The Fall Of Paul And The Failure Of Left-Libertarianism
February 04, 2016, 02:10 PM
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A year ago, it would have been unthinkable that Rand Paul’s presidential campaign could underperform that of his father, Ron Paul. Rand had expanded his father’s presidential base, attracting Tea Partiers and Evangelical Christians and even winning over Establishment Republicans like Mitch McConnell. Time ran a cover story proclaiming Rand Paul is the Most Interesting Man in Politics [by Michael Scherer, October 16, 2014] and most polls showed him at or near the top of GOP pack—indeed, a May 28-31, 2015 Washington Post/ABC poll found Rand Paul tied for first place with Jeb Bush (!). However, after that Paul failed to receive double digits; he had been below 5% since August [2016 Republican Presidential Nomination, Real Clear Politics]. Now he’s out. What happened?

The most obvious answer: Donald J. Trump, who announced his candidacy just as Rand Paul’s numbers began to fall. Rand Paul was on the receiving end of numerous Trump stumpings. Thus when Paul tried to attack Trump by saying “I think there’s a sophomoric quality about Mr. Trump … about his visceral response to attack people on their appearance, short, tall, fat ugly," Trump hit back brutally: “I never attacked him or his looks, and believe me, there’s plenty of subject matter right there." [Donald Trump hits Rand Paul on his looks during GOP 2016 debate, by Adam Edelman, New York Daily News, September 15, 2016]

But Rand Paul has been an afterthought since Trump began his campaign, and Trump’s insults were not really key. Instead, three other aspects of the Trump campaign—Trump’s opposition to Political Correctness, his celebrity appeal, and his nationalism—have deflated whatever air was left in the Ron-Rand Paul “Liberty Movement.”

  1. Political Correctness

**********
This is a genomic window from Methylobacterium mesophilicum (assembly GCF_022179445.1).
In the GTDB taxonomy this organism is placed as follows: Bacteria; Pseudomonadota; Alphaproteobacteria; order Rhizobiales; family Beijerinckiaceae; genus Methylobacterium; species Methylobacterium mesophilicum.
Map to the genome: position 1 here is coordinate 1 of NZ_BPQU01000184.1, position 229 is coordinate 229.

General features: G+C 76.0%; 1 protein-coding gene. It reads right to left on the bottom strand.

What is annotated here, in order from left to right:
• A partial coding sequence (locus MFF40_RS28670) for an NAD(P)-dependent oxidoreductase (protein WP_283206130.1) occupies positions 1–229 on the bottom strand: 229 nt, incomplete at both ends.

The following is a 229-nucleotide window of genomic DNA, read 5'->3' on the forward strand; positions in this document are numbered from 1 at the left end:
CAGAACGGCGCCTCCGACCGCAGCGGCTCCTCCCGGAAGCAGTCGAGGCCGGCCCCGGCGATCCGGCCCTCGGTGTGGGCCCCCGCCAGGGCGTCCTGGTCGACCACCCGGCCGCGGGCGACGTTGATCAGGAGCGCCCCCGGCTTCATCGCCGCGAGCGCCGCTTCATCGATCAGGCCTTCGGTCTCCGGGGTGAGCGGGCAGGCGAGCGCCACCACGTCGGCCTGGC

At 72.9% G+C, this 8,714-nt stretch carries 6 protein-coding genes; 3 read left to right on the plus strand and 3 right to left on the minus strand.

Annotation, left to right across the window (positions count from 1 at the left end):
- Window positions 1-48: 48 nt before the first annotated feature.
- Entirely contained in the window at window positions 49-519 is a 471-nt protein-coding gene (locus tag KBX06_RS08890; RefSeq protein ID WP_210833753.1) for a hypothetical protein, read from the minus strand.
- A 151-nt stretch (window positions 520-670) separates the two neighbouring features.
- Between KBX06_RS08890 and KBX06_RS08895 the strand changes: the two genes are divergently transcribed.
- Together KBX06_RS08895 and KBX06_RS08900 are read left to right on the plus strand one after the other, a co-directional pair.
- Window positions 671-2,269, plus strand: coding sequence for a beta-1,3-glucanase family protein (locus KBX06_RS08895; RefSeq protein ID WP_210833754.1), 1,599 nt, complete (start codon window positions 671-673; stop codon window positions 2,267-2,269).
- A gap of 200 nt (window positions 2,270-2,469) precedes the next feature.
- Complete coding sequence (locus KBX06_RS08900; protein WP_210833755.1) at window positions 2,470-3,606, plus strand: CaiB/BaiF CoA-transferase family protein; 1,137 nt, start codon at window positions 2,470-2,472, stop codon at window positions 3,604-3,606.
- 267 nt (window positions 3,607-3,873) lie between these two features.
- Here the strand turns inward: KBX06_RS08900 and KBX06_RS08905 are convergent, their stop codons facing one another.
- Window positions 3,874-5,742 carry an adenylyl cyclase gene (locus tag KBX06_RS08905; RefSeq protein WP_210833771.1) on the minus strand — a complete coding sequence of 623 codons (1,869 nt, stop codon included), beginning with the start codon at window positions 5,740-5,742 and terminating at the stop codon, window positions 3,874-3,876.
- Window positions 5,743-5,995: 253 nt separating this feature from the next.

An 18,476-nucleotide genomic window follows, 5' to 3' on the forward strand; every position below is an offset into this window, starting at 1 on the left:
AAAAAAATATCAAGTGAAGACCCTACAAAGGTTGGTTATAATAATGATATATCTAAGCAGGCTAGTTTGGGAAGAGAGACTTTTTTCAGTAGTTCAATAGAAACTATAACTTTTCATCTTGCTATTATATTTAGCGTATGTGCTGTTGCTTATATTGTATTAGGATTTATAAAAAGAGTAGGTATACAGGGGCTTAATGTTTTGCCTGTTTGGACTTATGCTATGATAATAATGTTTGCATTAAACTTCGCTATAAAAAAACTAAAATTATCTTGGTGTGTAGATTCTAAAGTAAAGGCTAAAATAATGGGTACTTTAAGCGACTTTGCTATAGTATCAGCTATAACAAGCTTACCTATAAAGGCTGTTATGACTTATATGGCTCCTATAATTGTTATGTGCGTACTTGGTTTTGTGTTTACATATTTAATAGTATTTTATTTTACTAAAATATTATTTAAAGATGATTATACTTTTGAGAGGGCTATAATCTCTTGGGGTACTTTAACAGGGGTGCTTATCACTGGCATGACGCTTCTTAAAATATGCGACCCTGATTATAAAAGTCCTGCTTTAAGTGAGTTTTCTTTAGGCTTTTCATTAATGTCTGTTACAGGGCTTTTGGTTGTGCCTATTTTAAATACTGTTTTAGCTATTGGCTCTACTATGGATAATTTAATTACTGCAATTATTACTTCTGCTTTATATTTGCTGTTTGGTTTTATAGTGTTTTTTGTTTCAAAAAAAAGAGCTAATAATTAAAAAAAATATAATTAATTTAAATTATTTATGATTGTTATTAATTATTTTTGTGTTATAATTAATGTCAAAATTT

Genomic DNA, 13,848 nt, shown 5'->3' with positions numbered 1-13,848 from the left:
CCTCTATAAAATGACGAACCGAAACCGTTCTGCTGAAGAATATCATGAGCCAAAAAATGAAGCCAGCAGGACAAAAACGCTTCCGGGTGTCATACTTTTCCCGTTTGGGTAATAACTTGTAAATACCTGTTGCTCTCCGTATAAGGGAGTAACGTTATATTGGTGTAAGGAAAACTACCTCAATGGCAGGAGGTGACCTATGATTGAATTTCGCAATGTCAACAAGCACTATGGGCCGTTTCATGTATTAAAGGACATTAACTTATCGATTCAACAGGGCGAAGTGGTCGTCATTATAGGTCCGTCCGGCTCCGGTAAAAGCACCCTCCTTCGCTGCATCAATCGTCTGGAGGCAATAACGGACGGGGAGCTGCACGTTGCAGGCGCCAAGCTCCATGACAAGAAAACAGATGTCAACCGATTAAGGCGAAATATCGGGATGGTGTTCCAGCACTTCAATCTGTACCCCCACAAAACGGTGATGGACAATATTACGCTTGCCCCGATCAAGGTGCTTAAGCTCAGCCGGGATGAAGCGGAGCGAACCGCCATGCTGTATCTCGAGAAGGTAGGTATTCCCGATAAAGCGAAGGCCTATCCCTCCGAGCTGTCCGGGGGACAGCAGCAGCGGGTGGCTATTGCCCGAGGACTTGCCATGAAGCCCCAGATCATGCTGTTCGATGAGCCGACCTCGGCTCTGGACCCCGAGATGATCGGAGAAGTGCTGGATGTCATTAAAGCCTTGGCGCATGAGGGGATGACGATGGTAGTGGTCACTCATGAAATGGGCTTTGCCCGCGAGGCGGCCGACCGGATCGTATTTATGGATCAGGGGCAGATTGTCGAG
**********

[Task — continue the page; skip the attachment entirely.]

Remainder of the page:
Shortly before dropping out, Paul complained to black MSNBC anchor Tamron Hall: “I’ve been one who says we have to have a bigger, better, bolder party, and that means a more diverse party. And I think Donald Trump will make us, sort of the lily White party, which is not going to win any elections” [Rand Paul: Trump will make GOP a 'lily-white' party, MSNBC, January 31, 2016].

This was just the culmination of Paul’s long retreat on questions of race and immigration. While it would take a dissertation to document all of Paul’s pathetic pandering, he’s been pro-Amnesty and very vocally sided with black criminals and against police, going so far as saying that the GOP should attend Black Lives Matter events and that “I'm for most of the change and most of the things they have supported” [Rand Paul Wants GOP To Join Black Lives Matter Town Hall, by Phillip Lewis, Huffington Post, November 5, 2016].

Paul might have gotten away with this if Donald Trump had not happened to him. Few on the Right have criticized Paul for his Leftist views on law and order, and criticizing them has been an afterthought even for Trump. However, Trump created a very clear contrast. While Paul pandered to Black Lives Matter, Trump said he and his supporters would physically remove Black Lives Matters disruptors—and they’ve made good on the promise.

More importantly, Donald Trump has pushed the discussion away from outreach to minorities, and, instead, towards inreach to working class whites. Rand Paul calls himself a “Detroit Republican.” But the GOP will never win the blacks in Detroit, no matter how many times he promises to free its criminals. It can, however, can appeal to the white union members who fled that once-great city and have seen their jobs sent overseas.

  1. Pop Culture Icon.
Some say Rand Paul was doomed because he alienated his father’s supporters by compromising some libertarian principles. While this is true, it’s not really responsible for Rand’s failure. After all, Ron Paul did not win a single state in 2008 or 2012. Rand had to expand beyond ideological libertarians to have a chance to win.

Had Paul grown his audience, he could have done with a few less libertarians. But he needed to keep the kind of excitement that surrounded his father’s campaigns.

While few libertarians will admit it, Ron Paul’s movement was about more than ideology. While I was very critical of his candidacy, there was a real energy to it, and there was something exciting about supporting him. Paul supporters dominated social media and the Internet and had the best memes.  I recall watching Ron Paul on the Tonight Show, and the other celebrity guest—comic Joe Rogan—showed up in a Ron Paul shirt and had the whole crowd on its feet for Paul. He attracted rappers KRS One and Snoop Dogg, A-List pop stars and actors like Kelly Clarkson and Vince Vaughn, athletes like Peyton Hillis, and even some of the conservative B-list celebrities who support Republicans, like Chuck Norris.